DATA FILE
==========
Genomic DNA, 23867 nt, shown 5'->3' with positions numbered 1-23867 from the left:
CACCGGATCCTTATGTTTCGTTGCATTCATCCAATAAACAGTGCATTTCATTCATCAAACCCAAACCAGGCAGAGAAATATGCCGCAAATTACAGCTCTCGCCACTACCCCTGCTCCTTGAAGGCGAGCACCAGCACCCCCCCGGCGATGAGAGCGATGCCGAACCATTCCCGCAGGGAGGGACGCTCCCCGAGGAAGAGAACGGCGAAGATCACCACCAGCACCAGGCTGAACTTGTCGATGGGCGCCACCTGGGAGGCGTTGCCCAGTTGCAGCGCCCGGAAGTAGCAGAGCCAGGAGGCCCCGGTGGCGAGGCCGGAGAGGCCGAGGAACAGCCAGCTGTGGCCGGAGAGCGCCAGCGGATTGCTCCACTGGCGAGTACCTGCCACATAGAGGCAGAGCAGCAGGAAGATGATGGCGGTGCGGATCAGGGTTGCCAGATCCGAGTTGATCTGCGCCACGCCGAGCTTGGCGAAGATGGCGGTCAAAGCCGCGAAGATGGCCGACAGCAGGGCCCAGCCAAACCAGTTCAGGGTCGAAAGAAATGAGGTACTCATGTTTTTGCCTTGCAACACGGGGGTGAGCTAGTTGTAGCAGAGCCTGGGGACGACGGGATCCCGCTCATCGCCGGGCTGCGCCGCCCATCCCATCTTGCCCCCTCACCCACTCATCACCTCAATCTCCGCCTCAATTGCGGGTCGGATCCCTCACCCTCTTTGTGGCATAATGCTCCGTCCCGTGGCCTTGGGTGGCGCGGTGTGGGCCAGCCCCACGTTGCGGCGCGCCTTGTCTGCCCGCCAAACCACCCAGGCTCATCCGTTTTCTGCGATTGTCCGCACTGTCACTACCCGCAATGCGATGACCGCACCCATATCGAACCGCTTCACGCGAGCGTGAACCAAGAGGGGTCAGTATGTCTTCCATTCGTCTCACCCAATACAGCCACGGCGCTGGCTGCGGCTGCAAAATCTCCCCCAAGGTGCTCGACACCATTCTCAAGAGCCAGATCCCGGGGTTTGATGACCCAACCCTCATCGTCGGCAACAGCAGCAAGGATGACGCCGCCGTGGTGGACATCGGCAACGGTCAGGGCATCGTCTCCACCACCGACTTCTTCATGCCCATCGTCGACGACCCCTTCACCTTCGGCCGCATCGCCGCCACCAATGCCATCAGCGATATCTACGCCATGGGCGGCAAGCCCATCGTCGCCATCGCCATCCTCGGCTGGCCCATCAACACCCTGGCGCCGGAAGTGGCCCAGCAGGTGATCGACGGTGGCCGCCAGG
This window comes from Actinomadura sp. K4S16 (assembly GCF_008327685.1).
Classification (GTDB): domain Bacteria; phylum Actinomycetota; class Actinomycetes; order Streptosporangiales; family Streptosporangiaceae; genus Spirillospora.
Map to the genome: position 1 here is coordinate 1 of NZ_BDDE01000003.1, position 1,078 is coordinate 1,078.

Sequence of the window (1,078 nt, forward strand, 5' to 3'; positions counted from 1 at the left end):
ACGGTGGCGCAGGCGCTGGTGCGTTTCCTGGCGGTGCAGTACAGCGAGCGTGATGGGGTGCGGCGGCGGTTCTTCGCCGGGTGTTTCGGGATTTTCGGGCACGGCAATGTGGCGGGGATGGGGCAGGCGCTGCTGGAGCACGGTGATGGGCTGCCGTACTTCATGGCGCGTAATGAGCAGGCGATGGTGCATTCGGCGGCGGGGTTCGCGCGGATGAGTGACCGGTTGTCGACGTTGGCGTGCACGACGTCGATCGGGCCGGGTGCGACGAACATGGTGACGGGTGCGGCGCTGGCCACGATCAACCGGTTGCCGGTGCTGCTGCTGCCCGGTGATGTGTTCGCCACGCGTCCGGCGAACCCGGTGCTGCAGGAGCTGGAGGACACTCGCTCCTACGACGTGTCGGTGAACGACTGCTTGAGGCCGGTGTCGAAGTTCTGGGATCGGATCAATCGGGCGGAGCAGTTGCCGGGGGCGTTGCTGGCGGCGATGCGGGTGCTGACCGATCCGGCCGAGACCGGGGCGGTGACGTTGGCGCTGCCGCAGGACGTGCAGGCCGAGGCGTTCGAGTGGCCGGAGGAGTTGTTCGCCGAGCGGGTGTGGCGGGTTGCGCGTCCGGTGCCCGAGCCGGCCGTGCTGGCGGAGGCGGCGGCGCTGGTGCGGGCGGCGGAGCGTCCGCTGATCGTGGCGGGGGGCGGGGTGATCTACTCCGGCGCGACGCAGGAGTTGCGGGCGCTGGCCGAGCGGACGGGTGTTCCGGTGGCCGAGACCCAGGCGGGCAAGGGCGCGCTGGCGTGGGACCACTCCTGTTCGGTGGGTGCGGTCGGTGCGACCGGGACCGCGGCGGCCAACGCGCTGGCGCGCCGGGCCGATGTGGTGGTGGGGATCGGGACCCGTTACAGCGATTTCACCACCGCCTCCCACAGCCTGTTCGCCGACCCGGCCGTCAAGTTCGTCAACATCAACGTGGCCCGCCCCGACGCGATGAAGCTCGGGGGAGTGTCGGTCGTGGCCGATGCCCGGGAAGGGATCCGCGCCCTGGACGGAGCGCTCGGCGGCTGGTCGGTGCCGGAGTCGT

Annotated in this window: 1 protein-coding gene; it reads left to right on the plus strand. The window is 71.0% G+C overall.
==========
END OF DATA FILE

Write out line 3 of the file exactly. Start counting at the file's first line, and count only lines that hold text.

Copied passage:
This window comes from Actinomadura sp. K4S16 (assembly GCF_008327685.1).